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Unlocking New Capabilities: Belarusian Air Force Pilots Trained in Tactical Operations for Su-25 Fighters

A few weeks after Russia announced the development of infrastructure to establish operational bases for tactical nuclear weaponry (TNW) in Belarus, both countries have disclosed that Belarusian pilots of the Sukhoi Su-25 ground attack aircraft have completed their training under Russian instructors to handle such munitions.

This comes in the wake of an intercontinental ballistic missile (ICBM) test conducted at the Kapustin Yar test range in Kazakhstan’s Astrakhan region on April 12, signaling another round of subtle nuclear power plays between Russia and the United States (US).

Furthermore, this development coincides with the US’s ongoing “nuclear readiness” exercises called Global Thunder 2023 at the Minot Air Force Base. The annual exercise, organized by the US Strategic Command, is intended to serve as an “effective deterrent force.”

Russia-Belarus versus US-Europe Russia and Belarus have a union agreement that aligns their political, economic, and military policies to a significant extent. In February 2022, Russian troops utilized Belarusian territory to enter Ukraine from the north and have since maintained a presence in Belarus.

By deploying Russian TNWs in Belarus, they are brought closer to potential targets in Ukraine and NATO member countries in Eastern and Central Europe, according to an Associated Press report on the matter. Belarus shares a 1,250-kilometer (778-mile) border with NATO members Latvia, Lithuania, and Poland.

The Western response to the TNW issue has been relatively calm, unlike previous instances. Thus far, these actions seem like precautionary measures meant to signal Europe not to escalate the conflict in a manner that threatens Russia’s core territorial integrity.

On a broader scale, it can also be interpreted as a response to Finland’s decision to join NATO, which, despite posing no direct threat to Russia, is perceived as a continuation of Moscow’s decade-long efforts to strategically isolate it.

Small Munitions, Significant Message According to a statement from the Russian Ministry of Defense (MoD), the Aerospace Forces Training Center conducted additional training for the “flight and engineering personnel of the Air Force and Air Defense Forces of the Republic of Belarus in the operation and combat use of the Su-25 ground attack aircraft.”

Although the TNWs were not explicitly mentioned, the statement acknowledged that the training included mastering new ways of employing modern aviation weaponry, including special munitions, under the supervision of experienced Russian instructors. “Special munitions” refers to low-yield nuclear weapons. The choice of terminology appears deliberate, aiming to avoid provoking or alarming NATO while signaling a credible nuclear deterrent.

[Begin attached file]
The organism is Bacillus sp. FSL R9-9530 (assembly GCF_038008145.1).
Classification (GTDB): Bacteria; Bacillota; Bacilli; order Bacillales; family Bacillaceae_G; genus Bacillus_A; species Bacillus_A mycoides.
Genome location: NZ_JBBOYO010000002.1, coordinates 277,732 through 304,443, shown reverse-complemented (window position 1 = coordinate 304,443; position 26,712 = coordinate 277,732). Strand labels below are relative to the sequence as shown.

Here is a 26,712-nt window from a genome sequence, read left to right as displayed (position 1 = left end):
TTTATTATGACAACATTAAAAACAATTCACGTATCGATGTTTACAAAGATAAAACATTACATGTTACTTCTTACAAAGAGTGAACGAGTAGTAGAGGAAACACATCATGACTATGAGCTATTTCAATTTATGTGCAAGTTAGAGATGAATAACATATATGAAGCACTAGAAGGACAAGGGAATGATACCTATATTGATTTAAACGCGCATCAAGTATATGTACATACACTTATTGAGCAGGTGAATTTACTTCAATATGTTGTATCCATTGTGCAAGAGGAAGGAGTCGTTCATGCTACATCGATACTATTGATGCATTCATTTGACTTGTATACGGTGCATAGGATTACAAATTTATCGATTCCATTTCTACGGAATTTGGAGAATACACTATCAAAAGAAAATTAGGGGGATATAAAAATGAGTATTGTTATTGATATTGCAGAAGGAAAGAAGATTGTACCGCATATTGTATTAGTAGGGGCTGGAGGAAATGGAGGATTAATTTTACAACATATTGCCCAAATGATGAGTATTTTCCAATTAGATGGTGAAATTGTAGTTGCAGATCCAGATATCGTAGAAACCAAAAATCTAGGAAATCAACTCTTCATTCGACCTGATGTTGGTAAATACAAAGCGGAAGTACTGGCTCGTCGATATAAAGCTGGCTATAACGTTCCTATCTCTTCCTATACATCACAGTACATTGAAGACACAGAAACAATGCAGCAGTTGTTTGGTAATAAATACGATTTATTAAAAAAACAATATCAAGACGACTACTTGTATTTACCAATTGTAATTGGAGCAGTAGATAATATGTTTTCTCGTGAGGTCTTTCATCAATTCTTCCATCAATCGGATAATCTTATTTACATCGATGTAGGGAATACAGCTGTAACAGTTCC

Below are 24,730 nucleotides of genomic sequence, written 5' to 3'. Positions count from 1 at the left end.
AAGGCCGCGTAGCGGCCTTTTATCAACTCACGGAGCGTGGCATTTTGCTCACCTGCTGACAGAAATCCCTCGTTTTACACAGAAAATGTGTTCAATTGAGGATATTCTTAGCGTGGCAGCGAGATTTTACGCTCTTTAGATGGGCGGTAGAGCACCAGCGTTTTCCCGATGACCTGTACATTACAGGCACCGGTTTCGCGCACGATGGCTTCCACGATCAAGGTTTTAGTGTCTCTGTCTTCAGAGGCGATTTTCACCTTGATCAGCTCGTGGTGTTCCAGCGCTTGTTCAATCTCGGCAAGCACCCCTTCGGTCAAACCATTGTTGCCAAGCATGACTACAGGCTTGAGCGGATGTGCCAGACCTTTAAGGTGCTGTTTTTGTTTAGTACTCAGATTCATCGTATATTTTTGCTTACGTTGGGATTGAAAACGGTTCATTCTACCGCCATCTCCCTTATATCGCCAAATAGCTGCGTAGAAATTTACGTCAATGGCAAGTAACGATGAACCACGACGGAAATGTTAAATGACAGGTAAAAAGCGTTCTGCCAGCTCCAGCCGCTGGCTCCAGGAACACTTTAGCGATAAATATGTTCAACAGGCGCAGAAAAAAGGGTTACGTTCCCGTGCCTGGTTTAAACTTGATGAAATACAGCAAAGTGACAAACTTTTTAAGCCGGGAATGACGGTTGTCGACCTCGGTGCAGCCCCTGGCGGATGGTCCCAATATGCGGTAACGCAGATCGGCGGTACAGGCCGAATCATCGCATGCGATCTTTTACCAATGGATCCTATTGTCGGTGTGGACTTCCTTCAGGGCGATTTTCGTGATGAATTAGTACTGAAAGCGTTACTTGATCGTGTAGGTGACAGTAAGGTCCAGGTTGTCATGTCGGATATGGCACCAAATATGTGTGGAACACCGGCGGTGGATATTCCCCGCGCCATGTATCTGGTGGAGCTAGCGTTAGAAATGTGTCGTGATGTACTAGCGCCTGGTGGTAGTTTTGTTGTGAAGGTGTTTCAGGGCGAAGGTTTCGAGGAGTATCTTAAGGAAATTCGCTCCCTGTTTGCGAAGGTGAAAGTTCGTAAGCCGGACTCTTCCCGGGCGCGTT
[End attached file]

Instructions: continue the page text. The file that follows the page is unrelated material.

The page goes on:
The statement also highlighted that Belarusian servicemen have fully mastered the training program, and the newly acquired expertise and skills will be employed to ensure the military security of the union state. This aligns with previous statements by President Putin, where he specified that nuclear weapons would only be used if Russia faces a physical or “existential” threat.

The Belarusian Ministry of Defense confirmed the training through a tweet, which did not mention or allude to TNWs explicitly but shared a video of a pilot discussing the exercises with Russian instructors. The tweet described it as “additional training for the flight and engineering personnel of the air force and air defense forces of the Republic of Belarus” and emphasized its completion under the program for the operation and combat use of Su-25 attack aircraft.

Russia’s Continued Nuclear Pursuits In late March, Putin announced that the construction of storage facilities for TNWs in Belarus would be finalized by July 1. Additionally, in August of the previous year, Belarusian President Alexander Lukashenko mentioned that Russia assisted in modernizing Belarusian warplanes to accommodate nuclear weapons and provided the country with Iskander short-range missiles that could be armed with nuclear warheads.

Putin clarified that Russia would retain control over any deployed nuclear weapons in Belarus concerning command, control, and the political decision-making process. This parallels the manner in which the US oversees its tactical nuclear weapons on the territories of NATO nations.

ICBM Test On April 11, 2023, Russia’s Strategic Missile Forces successfully conducted the launch of an intercontinental ballistic missile from the Kapustin Yar test range in the Astrakhan region of Kazakhstan.

The purpose of the launch was to test “promising combat equipment for intercontinental ballistic missiles,” affirming the efficiency of the design and technical solutions employed in the new strategic missile systems.

The missile warhead engaged a target at the Sary Shagan firing range in Kazakhstan, and all launch objectives were successfully accomplished.

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